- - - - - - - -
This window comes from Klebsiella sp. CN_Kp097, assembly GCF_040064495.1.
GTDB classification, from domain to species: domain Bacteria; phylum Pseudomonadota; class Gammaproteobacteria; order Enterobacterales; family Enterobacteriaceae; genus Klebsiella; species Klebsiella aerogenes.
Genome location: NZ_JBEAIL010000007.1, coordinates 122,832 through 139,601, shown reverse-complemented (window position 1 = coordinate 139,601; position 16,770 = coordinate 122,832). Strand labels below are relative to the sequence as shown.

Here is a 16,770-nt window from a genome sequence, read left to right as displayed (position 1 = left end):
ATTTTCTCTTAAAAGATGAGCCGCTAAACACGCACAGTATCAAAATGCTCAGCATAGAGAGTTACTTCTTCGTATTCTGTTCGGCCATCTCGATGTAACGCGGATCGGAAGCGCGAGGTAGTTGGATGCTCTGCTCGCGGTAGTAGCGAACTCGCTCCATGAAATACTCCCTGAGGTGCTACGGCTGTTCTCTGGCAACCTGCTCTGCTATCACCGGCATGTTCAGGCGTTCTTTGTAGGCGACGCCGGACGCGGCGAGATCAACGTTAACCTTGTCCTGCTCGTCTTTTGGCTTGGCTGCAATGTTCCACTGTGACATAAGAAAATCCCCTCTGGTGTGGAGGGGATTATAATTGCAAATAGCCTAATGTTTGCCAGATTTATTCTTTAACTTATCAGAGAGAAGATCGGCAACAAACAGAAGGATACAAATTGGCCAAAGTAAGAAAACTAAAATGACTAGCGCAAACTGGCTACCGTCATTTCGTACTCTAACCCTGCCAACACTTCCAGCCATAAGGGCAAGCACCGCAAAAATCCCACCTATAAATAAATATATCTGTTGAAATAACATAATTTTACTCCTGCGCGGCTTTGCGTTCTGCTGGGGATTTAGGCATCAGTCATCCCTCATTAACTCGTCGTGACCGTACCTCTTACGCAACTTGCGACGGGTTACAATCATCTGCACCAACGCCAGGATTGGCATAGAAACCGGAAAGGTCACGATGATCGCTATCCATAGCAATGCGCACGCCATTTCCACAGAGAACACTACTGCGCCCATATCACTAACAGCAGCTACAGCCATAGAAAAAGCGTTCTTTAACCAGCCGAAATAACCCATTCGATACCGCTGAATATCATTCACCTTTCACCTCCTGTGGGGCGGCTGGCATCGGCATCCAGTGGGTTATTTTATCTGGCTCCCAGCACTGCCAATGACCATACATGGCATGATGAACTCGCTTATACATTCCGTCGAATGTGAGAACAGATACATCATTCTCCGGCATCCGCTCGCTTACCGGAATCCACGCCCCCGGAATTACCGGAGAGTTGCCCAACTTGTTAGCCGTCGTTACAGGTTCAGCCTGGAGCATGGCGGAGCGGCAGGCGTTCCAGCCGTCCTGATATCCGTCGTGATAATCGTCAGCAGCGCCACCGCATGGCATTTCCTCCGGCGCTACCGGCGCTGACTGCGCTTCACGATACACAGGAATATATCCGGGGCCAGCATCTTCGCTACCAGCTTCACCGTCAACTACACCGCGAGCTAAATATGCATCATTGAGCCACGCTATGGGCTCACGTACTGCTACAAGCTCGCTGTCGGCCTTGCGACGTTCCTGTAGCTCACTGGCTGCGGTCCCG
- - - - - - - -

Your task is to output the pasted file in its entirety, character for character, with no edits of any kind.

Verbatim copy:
This window comes from Klebsiella sp. CN_Kp097, assembly GCF_040064495.1.
GTDB classification, from domain to species: domain Bacteria; phylum Pseudomonadota; class Gammaproteobacteria; order Enterobacterales; family Enterobacteriaceae; genus Klebsiella; species Klebsiella aerogenes.
Genome location: NZ_JBEAIL010000007.1, coordinates 122,832 through 139,601, shown reverse-complemented (window position 1 = coordinate 139,601; position 16,770 = coordinate 122,832). Strand labels below are relative to the sequence as shown.

Here is a 16,770-nt window from a genome sequence, read left to right as displayed (position 1 = left end):
ATTTTCTCTTAAAAGATGAGCCGCTAAACACGCACAGTATCAAAATGCTCAGCATAGAGAGTTACTTCTTCGTATTCTGTTCGGCCATCTCGATGTAACGCGGATCGGAAGCGCGAGGTAGTTGGATGCTCTGCTCGCGGTAGTAGCGAACTCGCTCCATGAAATACTCCCTGAGGTGCTACGGCTGTTCTCTGGCAACCTGCTCTGCTATCACCGGCATGTTCAGGCGTTCTTTGTAGGCGACGCCGGACGCGGCGAGATCAACGTTAACCTTGTCCTGCTCGTCTTTTGGCTTGGCTGCAATGTTCCACTGTGACATAAGAAAATCCCCTCTGGTGTGGAGGGGATTATAATTGCAAATAGCCTAATGTTTGCCAGATTTATTCTTTAACTTATCAGAGAGAAGATCGGCAACAAACAGAAGGATACAAATTGGCCAAAGTAAGAAAACTAAAATGACTAGCGCAAACTGGCTACCGTCATTTCGTACTCTAACCCTGCCAACACTTCCAGCCATAAGGGCAAGCACCGCAAAAATCCCACCTATAAATAAATATATCTGTTGAAATAACATAATTTTACTCCTGCGCGGCTTTGCGTTCTGCTGGGGATTTAGGCATCAGTCATCCCTCATTAACTCGTCGTGACCGTACCTCTTACGCAACTTGCGACGGGTTACAATCATCTGCACCAACGCCAGGATTGGCATAGAAACCGGAAAGGTCACGATGATCGCTATCCATAGCAATGCGCACGCCATTTCCACAGAGAACACTACTGCGCCCATATCACTAACAGCAGCTACAGCCATAGAAAAAGCGTTCTTTAACCAGCCGAAATAACCCATTCGATACCGCTGAATATCATTCACCTTTCACCTCCTGTGGGGCGGCTGGCATCGGCATCCAGTGGGTTATTTTATCTGGCTCCCAGCACTGCCAATGACCATACATGGCATGATGAACTCGCTTATACATTCCGTCGAATGTGAGAACAGATACATCATTCTCCGGCATCCGCTCGCTTACCGGAATCCACGCCCCCGGAATTACCGGAGAGTTGCCCAACTTGTTAGCCGTCGTTACAGGTTCAGCCTGGAGCATGGCGGAGCGGCAGGCGTTCCAGCCGTCCTGATATCCGTCGTGATAATCGTCAGCAGCGCCACCGCATGGCATTTCCTCCGGCGCTACCGGCGCTGACTGCGCTTCACGATACACAGGAATATATCCGGGGCCAGCATCTTCGCTACCAGCTTCACCGTCAACTACACCGCGAGCTAAATATGCATCATTGAGCCACGCTATGGGCTCACGTACTGCTACAAGCTCGCTGTCGGCCTTGCGACGTTCCTGTAGCTCACTGGCTGCGGTCCCG